Rediscovering Kathleen Collins: Radical, Intimate, Radiating #BlackGirlMagic

9780062484154_0b167In her song, “Weary,” Solange uses her signature cradling tone to warn Black women about the harrowing ways the world will treat them. This is more of a ginger reminder, however, since her acknowledged audience already knows. She’s really enlightening the bystanders when she sing-sighs, “You’re feeling like you’re chasing the world/You’re leaving not a trace in the world/But you’re facing the world.” This suffocating state of being pressed deeper into the Earth upon trying to rise has always been the default setting for Black women—and Kathleen Collins is a prime example.

Solange spent four decadent years bringing her latest album, A Seat at the Table, into fruition. In behind-the-scenes footage, we spot her writing lyrics from the depths of a purple hammock in New Iberia, making melodies by candlelight, and going over intricate sonic details with her crew. This album proved to be a marked success and was timely in its arrival; Solange may boast a light, breathy tone, but she is brutally honest in how she tells the history of being Black in the United States. Still, what’s truly unprecedented about this album is the aforementioned intimate four years Solange spent tending to it. For a Black woman, daughter, sister, and mother to carve out time to herself to perfect her art—more time than it takes to wipe her brow or rest her feet a spell—is unheard of. Solange took the time all the Kathleen Collinses of the world were never afforded and used it to reflect on their legacies, so she could create something both for them and by them.

Kathleen Collins radiated with #BlackGirlMagic long before Black women started donning the hashtag on coffee mugs and reciting it in their daily affirmations. She attended Skidmore College for her undergraduate years, where she studied French and served as an activist with the SNCC during the Civil Rights Movement. When she won a John Whitney Hay scholarship in 1965, she used it to pursue her masters in French Literature at the Sorbonne. While in Paris, she took a course in literature to film adaptation, which led to her steadfast pursuit of cinema.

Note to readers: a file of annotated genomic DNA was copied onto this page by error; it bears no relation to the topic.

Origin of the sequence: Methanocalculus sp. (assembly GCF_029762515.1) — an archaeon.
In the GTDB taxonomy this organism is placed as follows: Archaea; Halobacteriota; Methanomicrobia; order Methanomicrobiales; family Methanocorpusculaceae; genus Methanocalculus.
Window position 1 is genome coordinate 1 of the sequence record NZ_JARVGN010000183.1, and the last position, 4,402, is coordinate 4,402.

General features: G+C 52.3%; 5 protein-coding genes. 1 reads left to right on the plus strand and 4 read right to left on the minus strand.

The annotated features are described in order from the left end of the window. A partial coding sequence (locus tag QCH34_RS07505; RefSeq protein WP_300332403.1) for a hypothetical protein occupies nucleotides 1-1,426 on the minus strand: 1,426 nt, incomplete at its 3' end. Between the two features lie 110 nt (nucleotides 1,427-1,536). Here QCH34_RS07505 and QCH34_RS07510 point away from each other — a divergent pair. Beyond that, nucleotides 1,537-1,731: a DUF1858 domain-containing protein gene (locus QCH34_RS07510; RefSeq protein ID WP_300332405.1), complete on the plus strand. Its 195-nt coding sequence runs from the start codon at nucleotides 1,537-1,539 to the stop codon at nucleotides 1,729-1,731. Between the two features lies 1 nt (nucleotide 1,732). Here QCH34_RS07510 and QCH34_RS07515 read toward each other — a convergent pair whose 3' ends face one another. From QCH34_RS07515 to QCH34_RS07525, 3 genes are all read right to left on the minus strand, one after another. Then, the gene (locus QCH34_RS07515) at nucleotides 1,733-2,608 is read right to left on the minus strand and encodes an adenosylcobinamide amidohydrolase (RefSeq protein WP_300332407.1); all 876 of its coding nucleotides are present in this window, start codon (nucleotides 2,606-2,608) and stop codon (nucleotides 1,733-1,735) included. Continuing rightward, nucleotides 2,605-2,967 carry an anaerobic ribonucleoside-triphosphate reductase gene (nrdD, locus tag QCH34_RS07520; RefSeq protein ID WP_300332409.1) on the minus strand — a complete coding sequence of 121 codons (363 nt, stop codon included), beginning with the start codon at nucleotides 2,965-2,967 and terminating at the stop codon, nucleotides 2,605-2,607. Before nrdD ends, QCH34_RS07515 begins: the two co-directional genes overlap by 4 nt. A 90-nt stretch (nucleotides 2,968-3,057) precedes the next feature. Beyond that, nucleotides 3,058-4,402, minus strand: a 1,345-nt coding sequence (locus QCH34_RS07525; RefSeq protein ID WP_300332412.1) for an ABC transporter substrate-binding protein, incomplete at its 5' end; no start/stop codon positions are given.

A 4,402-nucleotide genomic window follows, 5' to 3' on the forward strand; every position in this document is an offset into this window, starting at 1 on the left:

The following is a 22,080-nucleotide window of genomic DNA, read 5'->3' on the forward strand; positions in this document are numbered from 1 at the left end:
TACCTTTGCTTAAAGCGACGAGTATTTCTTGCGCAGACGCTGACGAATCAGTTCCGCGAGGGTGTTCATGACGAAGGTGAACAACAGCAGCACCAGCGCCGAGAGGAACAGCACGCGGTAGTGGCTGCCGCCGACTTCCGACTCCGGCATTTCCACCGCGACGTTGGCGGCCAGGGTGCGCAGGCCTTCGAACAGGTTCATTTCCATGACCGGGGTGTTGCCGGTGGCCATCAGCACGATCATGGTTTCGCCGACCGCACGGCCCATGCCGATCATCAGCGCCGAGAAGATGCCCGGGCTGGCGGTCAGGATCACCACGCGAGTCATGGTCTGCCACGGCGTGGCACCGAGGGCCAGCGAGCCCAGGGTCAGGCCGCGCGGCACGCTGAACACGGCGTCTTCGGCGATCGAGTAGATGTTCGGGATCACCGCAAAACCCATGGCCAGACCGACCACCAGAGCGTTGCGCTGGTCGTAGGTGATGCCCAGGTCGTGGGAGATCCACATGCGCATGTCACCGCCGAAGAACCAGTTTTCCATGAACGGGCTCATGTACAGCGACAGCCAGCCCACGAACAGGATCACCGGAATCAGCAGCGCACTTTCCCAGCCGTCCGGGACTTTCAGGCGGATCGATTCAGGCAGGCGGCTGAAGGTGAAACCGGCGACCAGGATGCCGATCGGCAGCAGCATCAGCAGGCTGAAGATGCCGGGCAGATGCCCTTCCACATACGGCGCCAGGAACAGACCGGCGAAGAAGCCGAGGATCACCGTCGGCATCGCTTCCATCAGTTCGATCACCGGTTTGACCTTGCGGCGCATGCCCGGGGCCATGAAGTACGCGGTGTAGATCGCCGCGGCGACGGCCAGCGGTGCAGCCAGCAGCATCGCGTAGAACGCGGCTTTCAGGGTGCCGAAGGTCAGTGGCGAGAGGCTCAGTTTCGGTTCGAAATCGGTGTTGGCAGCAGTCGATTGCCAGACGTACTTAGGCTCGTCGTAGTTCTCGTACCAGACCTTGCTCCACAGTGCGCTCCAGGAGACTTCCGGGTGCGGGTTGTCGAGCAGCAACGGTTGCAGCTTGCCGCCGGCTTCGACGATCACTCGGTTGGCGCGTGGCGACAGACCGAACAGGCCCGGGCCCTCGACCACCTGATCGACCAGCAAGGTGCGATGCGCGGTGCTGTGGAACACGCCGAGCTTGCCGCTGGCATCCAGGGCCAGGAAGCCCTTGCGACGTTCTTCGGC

But as it seems to go for many Black women artists, Collins’s love affair with her craft was cut short. She died of breast cancer in 1988 when she was finally beginning to make headway in her field. At 46, she left behind an unfinished screenplay, an unfinished first novel, and a stage play. Fortunately, she did complete one project: her 1982 film Losing Ground. It was recently remastered to great acclaim, and the only critique appears to be that audiences wished they’d had the chance to see the first feature film produced by a Black woman sooner.

In the foreword to Whatever Happened To Interracial Love?: StoriesElizabeth Alexander writes of Losing Ground as a wish fulfilling entity. She says, “It would be many years before I would have the revelatory experience of seeing Losing Ground and encountering this extraordinary black female protagonist who was dazzlingly familiar to me.” And when she finally does have the opportunity to attend a screening of Losing Ground during its re-release, she rejoices. In her excitement she asks, “Oh, and did I say everyone in the movie would be beautiful, in the quotidian way of black people who are lit from within by the power of living in the free zone of ideas and creativity?Alexander isn’t alone in being doubled over with joy upon viewing Losing Ground. For many Black creatives, it’s a rare moment of onscreen relatability that’s long overdue. Despite not getting the wide release it deserved in the eighties, this film still feels groundbreaking against the backdrop of the tail-end of 2016. And now, with the unearthing of Whatever Happened To Interracial Love? we are gifted with another posthumous Kathleen Collins gem that also somehow feels timely. And it’s not at all uncomfortable like a Tupac hologram—it’s more like finding an unopened letter from a dear old friend.

Whatever Happened To Interracial Love? is teeming with dreamy but ultimately misguided men and the the women who thrive in spite of them. In “Broken Spirit,” a three-pager that packs a punch, we have an unhinged South African journalist in need of French lessons. Of him, his French tutor recounts:

“I’d come in the door and he’d start to tease me about how all ‘educated female American colored ladies’ should immigrate to Swaziland. ‘I know hundreds of girls like you,’ he’d say, ‘and they’re not neurotic and lonely like you ladies over here.’ ”

Well, for those of us lonely, neurotic Black girls who don’t have the luxury of immigrating to Swaziland, Kathleen Collins’s book of delicious short stories—brought to light again by Brigid Hughes of A Public Space—proves to be a salve for neuroses in its own right. The final question posed in this collection is “Does that sound like a fine little meal?” and the answer is a resounding yes. Whatever Happened To Interracial Love? is a meal worth requesting for your last. But if you’ve time to spare, it’s one that will surely become a regular part of your diet.

FICTION – SHORT STORIES                                                                                                           Whatever Happened To Interracial Love?: Stories by Kathleen Collins
Ecco
Published December 6, 2016

Kathleen Collins, who died in 1988 at age forty-six, was an African-American playwright, writer, filmmaker, director, and educator from Jersey City. She was the first black woman to produce a feature length film.


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